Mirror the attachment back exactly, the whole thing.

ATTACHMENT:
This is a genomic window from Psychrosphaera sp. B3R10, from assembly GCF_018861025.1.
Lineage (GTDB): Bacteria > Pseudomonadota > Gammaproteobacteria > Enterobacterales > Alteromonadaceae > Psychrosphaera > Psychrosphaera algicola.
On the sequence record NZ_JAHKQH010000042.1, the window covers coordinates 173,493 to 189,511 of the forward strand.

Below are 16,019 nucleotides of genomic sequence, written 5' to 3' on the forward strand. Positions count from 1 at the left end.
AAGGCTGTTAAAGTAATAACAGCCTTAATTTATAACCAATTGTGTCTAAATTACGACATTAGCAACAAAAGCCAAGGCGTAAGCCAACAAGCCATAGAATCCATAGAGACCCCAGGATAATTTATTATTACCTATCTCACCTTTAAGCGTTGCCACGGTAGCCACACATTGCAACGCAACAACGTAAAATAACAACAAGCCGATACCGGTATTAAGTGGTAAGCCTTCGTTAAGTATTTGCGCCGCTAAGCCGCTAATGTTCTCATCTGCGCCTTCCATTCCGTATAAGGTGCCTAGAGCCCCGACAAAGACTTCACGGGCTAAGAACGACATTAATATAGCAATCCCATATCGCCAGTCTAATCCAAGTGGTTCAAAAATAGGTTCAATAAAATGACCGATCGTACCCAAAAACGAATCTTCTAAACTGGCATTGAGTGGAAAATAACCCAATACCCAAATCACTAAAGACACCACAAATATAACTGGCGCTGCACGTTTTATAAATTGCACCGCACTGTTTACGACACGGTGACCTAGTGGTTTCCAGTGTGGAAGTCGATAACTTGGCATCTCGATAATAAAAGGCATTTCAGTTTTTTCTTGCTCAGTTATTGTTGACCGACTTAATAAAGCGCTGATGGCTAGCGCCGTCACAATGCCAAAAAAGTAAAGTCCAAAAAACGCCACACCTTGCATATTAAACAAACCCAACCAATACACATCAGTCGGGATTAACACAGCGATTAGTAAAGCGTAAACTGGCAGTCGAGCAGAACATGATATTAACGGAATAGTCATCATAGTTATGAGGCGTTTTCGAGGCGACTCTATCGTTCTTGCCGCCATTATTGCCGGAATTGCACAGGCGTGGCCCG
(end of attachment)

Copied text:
This is a genomic window from Psychrosphaera sp. B3R10, from assembly GCF_018861025.1.
Lineage (GTDB): Bacteria > Pseudomonadota > Gammaproteobacteria > Enterobacterales > Alteromonadaceae > Psychrosphaera > Psychrosphaera algicola.
On the sequence record NZ_JAHKQH010000042.1, the window covers coordinates 173,493 to 189,511 of the forward strand.

Below are 16,019 nucleotides of genomic sequence, written 5' to 3' on the forward strand. Positions count from 1 at the left end.
AAGGCTGTTAAAGTAATAACAGCCTTAATTTATAACCAATTGTGTCTAAATTACGACATTAGCAACAAAAGCCAAGGCGTAAGCCAACAAGCCATAGAATCCATAGAGACCCCAGGATAATTTATTATTACCTATCTCACCTTTAAGCGTTGCCACGGTAGCCACACATTGCAACGCAACAACGTAAAATAACAACAAGCCGATACCGGTATTAAGTGGTAAGCCTTCGTTAAGTATTTGCGCCGCTAAGCCGCTAATGTTCTCATCTGCGCCTTCCATTCCGTATAAGGTGCCTAGAGCCCCGACAAAGACTTCACGGGCTAAGAACGACATTAATATAGCAATCCCATATCGCCAGTCTAATCCAAGTGGTTCAAAAATAGGTTCAATAAAATGACCGATCGTACCCAAAAACGAATCTTCTAAACTGGCATTGAGTGGAAAATAACCCAATACCCAAATCACTAAAGACACCACAAATATAACTGGCGCTGCACGTTTTATAAATTGCACCGCACTGTTTACGACACGGTGACCTAGTGGTTTCCAGTGTGGAAGTCGATAACTTGGCATCTCGATAATAAAAGGCATTTCAGTTTTTTCTTGCTCAGTTATTGTTGACCGACTTAATAAAGCGCTGATGGCTAGCGCCGTCACAATGCCAAAAAAGTAAAGTCCAAAAAACGCCACACCTTGCATATTAAACAAACCCAACCAATACACATCAGTCGGGATTAACACAGCGATTAGTAAAGCGTAAACTGGCAGTCGAGCAGAACATGATATTAACGGAATAGTCATCATAGTTATGAGGCGTTTTCGAGGCGACTCTATCGTTCTTGCCGCCATTATTGCCGGAATTGCACAGGCGTGGCCCG